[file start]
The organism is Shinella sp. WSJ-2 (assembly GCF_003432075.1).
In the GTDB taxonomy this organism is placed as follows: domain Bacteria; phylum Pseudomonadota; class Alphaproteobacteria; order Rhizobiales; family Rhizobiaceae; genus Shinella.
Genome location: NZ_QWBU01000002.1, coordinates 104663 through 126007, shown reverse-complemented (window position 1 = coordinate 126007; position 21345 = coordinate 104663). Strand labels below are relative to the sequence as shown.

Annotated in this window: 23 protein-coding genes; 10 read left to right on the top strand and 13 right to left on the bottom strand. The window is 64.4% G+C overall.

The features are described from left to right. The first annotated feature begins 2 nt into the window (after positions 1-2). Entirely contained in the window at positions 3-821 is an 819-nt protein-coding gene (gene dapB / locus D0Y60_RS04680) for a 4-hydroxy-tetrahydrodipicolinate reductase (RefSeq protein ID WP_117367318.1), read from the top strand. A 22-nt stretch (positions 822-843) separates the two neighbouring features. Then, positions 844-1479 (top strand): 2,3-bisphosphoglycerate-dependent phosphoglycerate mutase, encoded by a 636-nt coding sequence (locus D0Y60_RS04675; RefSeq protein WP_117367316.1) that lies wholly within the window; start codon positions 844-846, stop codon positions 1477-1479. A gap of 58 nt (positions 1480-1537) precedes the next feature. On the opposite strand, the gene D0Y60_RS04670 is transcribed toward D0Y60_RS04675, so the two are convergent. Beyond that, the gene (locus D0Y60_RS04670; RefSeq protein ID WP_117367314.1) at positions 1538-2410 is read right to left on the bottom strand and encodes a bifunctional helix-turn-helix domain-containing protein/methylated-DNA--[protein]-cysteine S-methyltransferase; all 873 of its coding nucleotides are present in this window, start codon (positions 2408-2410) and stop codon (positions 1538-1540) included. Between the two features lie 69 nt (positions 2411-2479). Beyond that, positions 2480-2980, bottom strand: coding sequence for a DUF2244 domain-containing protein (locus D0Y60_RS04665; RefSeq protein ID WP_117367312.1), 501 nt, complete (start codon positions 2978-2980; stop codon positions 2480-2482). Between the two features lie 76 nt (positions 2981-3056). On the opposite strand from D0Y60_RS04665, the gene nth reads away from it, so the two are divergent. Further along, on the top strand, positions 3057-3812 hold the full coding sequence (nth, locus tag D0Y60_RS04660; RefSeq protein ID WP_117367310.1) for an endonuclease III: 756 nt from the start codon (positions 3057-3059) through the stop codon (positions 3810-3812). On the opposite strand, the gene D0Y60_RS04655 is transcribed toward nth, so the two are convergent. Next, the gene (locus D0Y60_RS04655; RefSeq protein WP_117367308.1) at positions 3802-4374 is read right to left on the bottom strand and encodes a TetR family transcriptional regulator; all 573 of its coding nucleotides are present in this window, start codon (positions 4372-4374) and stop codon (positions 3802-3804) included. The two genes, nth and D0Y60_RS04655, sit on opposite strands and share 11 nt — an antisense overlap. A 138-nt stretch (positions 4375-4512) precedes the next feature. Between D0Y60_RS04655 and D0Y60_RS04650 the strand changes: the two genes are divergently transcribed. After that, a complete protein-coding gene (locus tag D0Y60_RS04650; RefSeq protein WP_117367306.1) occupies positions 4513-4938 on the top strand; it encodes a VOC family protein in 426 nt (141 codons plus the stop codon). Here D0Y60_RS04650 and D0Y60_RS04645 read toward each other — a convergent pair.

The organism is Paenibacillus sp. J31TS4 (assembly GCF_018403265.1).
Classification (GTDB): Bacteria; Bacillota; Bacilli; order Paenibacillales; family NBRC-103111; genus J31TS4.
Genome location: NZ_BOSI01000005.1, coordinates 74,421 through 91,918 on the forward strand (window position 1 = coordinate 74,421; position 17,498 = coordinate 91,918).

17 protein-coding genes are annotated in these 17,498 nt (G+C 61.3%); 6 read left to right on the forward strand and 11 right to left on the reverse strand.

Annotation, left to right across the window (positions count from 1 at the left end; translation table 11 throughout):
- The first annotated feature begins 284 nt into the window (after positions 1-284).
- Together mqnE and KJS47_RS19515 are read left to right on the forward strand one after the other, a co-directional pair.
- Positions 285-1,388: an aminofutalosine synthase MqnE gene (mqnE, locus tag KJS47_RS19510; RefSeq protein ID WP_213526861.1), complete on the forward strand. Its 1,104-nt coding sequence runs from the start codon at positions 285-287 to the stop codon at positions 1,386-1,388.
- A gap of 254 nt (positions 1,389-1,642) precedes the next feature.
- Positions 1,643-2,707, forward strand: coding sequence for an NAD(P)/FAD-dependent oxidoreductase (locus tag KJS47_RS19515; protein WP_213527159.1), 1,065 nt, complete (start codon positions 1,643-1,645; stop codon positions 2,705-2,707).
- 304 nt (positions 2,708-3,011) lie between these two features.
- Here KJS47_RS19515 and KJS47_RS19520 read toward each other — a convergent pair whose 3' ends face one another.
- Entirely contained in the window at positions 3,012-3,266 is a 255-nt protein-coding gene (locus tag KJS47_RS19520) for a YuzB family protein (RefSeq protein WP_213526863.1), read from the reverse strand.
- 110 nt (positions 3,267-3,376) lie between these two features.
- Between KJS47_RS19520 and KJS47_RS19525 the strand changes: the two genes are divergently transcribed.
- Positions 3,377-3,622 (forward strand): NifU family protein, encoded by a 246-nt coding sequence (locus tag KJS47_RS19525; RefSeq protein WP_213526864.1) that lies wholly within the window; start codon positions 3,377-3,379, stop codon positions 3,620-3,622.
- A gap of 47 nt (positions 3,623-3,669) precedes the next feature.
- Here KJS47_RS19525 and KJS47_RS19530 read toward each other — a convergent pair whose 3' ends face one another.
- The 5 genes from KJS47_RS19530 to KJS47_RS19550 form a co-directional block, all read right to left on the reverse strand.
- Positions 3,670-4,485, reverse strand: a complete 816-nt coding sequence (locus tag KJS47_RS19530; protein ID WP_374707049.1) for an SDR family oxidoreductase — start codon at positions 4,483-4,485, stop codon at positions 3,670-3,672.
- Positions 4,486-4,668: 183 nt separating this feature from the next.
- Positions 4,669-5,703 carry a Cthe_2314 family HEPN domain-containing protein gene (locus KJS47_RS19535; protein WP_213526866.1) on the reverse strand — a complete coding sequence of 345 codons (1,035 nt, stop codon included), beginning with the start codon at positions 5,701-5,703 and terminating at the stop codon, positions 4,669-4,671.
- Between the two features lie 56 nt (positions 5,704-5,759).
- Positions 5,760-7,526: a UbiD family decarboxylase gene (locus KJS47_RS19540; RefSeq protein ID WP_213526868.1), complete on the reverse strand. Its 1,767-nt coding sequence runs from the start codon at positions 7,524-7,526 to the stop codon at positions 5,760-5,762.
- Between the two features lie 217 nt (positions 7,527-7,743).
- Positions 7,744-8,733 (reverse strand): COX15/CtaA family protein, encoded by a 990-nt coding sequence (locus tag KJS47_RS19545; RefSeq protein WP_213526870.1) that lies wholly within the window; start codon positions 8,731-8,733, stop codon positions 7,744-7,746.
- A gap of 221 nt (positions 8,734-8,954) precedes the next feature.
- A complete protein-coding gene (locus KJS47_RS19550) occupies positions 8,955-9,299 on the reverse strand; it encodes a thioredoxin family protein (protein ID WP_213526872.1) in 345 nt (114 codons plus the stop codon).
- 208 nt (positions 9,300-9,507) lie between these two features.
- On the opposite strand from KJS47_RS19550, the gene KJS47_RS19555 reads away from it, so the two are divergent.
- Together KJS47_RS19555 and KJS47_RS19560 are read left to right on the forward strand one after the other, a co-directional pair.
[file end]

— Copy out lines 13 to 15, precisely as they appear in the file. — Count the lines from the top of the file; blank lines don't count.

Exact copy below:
- Positions 285-1,388: an aminofutalosine synthase MqnE gene (mqnE, locus tag KJS47_RS19510; RefSeq protein ID WP_213526861.1), complete on the forward strand. Its 1,104-nt coding sequence runs from the start codon at positions 285-287 to the stop codon at positions 1,386-1,388.
- A gap of 254 nt (positions 1,389-1,642) precedes the next feature.
- Positions 1,643-2,707, forward strand: coding sequence for an NAD(P)/FAD-dependent oxidoreductase (locus tag KJS47_RS19515; protein WP_213527159.1), 1,065 nt, complete (start codon positions 1,643-1,645; stop codon positions 2,705-2,707).